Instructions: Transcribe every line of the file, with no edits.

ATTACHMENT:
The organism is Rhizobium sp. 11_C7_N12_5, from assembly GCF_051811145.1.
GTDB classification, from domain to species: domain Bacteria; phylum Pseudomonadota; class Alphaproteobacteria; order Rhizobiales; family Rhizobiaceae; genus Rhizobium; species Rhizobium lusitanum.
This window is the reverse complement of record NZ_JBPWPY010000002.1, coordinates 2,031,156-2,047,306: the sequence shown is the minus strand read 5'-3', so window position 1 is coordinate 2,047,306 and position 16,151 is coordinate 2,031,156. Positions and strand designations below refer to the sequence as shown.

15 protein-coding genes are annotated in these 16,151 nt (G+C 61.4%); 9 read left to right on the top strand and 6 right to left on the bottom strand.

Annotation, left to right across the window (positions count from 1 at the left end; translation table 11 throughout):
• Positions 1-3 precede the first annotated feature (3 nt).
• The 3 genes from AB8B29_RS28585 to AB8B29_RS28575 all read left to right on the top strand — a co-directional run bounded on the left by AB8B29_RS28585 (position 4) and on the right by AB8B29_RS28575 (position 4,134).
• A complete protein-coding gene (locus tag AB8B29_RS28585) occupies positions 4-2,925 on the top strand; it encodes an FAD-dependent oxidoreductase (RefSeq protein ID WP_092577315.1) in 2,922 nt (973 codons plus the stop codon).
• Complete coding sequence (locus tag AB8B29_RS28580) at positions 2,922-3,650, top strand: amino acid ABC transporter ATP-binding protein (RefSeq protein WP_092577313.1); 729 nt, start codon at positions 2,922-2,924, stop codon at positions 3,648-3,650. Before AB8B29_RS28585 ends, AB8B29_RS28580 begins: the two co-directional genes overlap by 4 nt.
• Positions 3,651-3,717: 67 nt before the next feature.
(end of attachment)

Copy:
The organism is Rhizobium sp. 11_C7_N12_5, from assembly GCF_051811145.1.
GTDB classification, from domain to species: domain Bacteria; phylum Pseudomonadota; class Alphaproteobacteria; order Rhizobiales; family Rhizobiaceae; genus Rhizobium; species Rhizobium lusitanum.
This window is the reverse complement of record NZ_JBPWPY010000002.1, coordinates 2,031,156-2,047,306: the sequence shown is the minus strand read 5'-3', so window position 1 is coordinate 2,047,306 and position 16,151 is coordinate 2,031,156. Positions and strand designations below refer to the sequence as shown.

15 protein-coding genes are annotated in these 16,151 nt (G+C 61.4%); 9 read left to right on the top strand and 6 right to left on the bottom strand.

Annotation, left to right across the window (positions count from 1 at the left end; translation table 11 throughout):
• Positions 1-3 precede the first annotated feature (3 nt).
• The 3 genes from AB8B29_RS28585 to AB8B29_RS28575 all read left to right on the top strand — a co-directional run bounded on the left by AB8B29_RS28585 (position 4) and on the right by AB8B29_RS28575 (position 4,134).
• A complete protein-coding gene (locus tag AB8B29_RS28585) occupies positions 4-2,925 on the top strand; it encodes an FAD-dependent oxidoreductase (RefSeq protein ID WP_092577315.1) in 2,922 nt (973 codons plus the stop codon).
• Complete coding sequence (locus tag AB8B29_RS28580) at positions 2,922-3,650, top strand: amino acid ABC transporter ATP-binding protein (RefSeq protein WP_092577313.1); 729 nt, start codon at positions 2,922-2,924, stop codon at positions 3,648-3,650. Before AB8B29_RS28585 ends, AB8B29_RS28580 begins: the two co-directional genes overlap by 4 nt.
• Positions 3,651-3,717: 67 nt before the next feature.